GFCI or GFI: What are they and where do they go?
What homeowner wouldn’t want to reduce short circuits, painful random shocks and risk of electrical fires? Ground Fault Circuit Interrupters are one of the best ways to do it. GFCI, previously known as GFI or Ground Fault Interrupter, monitors the balance of electrical current moving through a circuit (the amount of power going out on the hot wire and back through the neutral), and if power goes where it shouldn’t or is not balanced, as in a short circuit. When called for, it immediately cuts off electricity preventing painful shocks and potential fires. GFI/GFCI receptacles are easily identified as the plugs with the test and reset buttons in the middle.
GFCI covers three different items:
Portable GFCI for outdoor use
(1)GFCI circuit receptacles are, by code, required for outdoor receptacles (1973) bathrooms (1975), garages (1978) kitchens (1987) and unfinished and crawl spaces (1990) all basements finished or unfinished need GFCI and arc fault protection (2020). GFCI are specifically placed near water sources, such as faucets, toilets, dishwashers, refrigerators, and cured concrete- yes it still has moisture in it. Water and electricity do not mix, so the added safety measure of a receptacle that can trip to stop possible electrocution is a must. They are required to be at the first receptacle before water sources in kitchens and bathrooms, everything after the GFCI receptacle is protected on the circuit. GFCI receptacles also allow for portions of a room to be protected, but not control all items in a room- i.e. plugs near a faucet on GFCI, but not the lights and fan. GFCI is required in garages due to the weather coming in and possible standing water. They are required in both finished and unfinished basements and crawl spaces for the same reasons, often basements are uninsulated and can be appreciably damp. Outdoor receptacles need to be GFCI simply due to weather access.
(2) GFCI Circuit Breakers have the added benefit of protecting every fixture on a circuit, lights, outlets, fans etc. These circuit breakers offer a builder an option to use less expensive receptacles throughout the structure as they are protected at the circuit breaker panel, but if the circuit trips- everything on it is affected. Knowing what rooms are protected by GFCI circuit breakers is important if non-GFCI receptacles are used, it also may force the need for separate circuits in a given room. This route can be cost prohibitive, and add several thousand to a panel upgrade or replacement. Panel Upgrade link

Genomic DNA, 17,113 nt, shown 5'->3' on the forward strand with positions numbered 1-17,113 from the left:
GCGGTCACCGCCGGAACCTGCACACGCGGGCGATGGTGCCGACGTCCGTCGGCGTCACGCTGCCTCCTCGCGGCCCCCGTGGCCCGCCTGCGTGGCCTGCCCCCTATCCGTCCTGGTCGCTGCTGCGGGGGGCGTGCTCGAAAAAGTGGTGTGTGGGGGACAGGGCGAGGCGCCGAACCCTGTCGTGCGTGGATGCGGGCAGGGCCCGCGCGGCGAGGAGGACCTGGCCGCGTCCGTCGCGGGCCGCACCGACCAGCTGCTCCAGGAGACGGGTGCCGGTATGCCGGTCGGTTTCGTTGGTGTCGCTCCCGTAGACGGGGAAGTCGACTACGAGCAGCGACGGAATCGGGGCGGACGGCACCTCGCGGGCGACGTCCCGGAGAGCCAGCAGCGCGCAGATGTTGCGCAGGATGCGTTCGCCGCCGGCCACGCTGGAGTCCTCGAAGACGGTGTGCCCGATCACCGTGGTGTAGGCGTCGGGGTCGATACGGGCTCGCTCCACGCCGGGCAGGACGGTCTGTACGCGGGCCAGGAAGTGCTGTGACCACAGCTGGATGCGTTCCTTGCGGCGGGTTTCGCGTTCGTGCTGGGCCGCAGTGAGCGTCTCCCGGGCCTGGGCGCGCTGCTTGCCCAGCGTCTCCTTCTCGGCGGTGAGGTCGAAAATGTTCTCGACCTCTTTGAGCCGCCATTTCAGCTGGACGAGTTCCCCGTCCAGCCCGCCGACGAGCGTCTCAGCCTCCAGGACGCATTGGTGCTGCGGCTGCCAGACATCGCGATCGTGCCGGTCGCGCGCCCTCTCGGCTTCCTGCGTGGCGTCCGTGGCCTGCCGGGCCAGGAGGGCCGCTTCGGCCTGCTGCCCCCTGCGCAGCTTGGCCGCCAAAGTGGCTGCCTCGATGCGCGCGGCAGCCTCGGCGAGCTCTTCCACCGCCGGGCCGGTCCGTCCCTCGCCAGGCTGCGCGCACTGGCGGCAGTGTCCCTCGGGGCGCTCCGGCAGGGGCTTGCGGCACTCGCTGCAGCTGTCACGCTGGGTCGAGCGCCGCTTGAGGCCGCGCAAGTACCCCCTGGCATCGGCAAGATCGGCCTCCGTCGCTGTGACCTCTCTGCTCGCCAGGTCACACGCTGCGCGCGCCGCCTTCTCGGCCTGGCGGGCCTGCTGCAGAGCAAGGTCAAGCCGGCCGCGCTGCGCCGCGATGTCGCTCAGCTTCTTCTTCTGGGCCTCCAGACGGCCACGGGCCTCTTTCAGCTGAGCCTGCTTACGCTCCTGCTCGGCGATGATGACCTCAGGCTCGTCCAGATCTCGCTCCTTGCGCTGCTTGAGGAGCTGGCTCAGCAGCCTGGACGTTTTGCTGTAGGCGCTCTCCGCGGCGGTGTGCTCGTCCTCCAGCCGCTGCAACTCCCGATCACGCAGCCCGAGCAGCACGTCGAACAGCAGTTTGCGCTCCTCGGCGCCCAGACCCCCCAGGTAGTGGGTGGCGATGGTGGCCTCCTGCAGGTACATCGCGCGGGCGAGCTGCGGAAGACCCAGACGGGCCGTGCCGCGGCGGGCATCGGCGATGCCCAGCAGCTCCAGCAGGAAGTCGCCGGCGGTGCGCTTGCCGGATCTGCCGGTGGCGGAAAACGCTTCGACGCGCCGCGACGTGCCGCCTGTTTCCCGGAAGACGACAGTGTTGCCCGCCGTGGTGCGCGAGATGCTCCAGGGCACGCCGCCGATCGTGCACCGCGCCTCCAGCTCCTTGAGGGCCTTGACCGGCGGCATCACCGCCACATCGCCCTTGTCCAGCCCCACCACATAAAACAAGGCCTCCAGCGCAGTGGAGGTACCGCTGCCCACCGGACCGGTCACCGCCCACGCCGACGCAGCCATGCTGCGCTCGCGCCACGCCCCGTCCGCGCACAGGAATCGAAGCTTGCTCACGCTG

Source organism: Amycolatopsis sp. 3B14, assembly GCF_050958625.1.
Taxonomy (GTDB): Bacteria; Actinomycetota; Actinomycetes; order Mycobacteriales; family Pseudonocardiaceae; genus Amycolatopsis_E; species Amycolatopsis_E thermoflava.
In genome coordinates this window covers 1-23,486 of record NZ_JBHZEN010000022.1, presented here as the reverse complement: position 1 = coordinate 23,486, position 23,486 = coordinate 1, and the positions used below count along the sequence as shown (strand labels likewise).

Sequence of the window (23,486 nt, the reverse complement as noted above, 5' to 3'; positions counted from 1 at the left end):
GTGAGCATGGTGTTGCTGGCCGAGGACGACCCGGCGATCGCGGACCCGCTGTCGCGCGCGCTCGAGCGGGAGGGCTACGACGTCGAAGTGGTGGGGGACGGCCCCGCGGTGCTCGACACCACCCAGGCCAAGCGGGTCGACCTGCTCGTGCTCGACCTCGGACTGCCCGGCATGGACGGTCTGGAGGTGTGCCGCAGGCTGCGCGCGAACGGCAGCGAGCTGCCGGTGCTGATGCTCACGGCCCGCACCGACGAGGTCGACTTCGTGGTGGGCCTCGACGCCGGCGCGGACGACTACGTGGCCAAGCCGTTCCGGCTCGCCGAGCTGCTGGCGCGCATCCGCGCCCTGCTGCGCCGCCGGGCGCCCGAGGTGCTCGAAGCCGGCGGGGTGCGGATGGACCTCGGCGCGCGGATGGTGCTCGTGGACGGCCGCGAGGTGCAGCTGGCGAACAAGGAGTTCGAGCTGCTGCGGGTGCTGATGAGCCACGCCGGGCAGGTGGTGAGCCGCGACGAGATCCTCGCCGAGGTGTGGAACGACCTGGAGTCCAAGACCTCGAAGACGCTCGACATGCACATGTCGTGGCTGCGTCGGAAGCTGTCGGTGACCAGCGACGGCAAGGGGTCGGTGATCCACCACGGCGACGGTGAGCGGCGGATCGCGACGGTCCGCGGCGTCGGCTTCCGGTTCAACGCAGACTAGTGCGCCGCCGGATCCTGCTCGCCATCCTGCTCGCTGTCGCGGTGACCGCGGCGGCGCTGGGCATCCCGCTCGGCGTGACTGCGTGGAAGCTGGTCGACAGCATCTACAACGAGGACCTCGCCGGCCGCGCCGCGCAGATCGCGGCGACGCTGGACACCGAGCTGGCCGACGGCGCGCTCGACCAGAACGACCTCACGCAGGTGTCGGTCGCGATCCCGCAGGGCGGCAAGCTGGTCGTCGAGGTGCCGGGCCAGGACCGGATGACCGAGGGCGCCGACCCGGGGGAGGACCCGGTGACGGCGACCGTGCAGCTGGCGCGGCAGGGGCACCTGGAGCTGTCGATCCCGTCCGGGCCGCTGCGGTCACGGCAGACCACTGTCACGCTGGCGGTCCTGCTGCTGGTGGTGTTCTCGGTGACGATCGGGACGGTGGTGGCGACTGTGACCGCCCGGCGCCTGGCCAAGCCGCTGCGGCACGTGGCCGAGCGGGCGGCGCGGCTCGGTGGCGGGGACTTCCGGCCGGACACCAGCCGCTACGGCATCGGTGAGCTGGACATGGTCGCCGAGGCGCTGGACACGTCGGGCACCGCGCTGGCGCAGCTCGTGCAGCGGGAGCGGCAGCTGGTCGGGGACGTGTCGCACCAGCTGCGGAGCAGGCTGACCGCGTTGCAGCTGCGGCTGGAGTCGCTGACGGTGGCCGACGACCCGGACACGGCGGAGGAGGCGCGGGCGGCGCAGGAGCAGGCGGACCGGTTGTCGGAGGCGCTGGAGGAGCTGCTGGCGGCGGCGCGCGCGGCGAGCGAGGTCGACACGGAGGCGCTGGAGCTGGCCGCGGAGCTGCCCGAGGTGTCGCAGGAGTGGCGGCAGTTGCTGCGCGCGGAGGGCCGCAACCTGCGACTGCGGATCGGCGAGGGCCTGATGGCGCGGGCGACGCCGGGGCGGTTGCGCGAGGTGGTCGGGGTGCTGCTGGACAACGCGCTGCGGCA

(3) Portable GFCI is in the form of a powerstrip with GFCI built in. This affords the same protection as a GFCI receptacle or circuit breaker if one is not available. These can be readily found in home improvement stores or online.
Now, none of these will protect against a lightning strike power surge, but they will protect from a circuit overload or short circuit and provide protection from major shocks and possible fires. Whole house surge protection will provide further protection in the event of lightning. Otherwise focusing on bathrooms, kitchens, garages, crawlspaces, basements and outdoor receptacles are a cost effective and safe solution.
If you are getting ready to sell a home or property, it is important to have GFCI receptacles or circuit breakers in place. This issue is looked for and noted by home inspectors as personal safety issues to be addressed.
Contact Gringo Dave’s Electric, Inc. today at Dave@gringodaveselectric.com or 719-290-1484 to discuss your GFCI receptacles and possible panel upgrade needs and receive individualized home recommendations.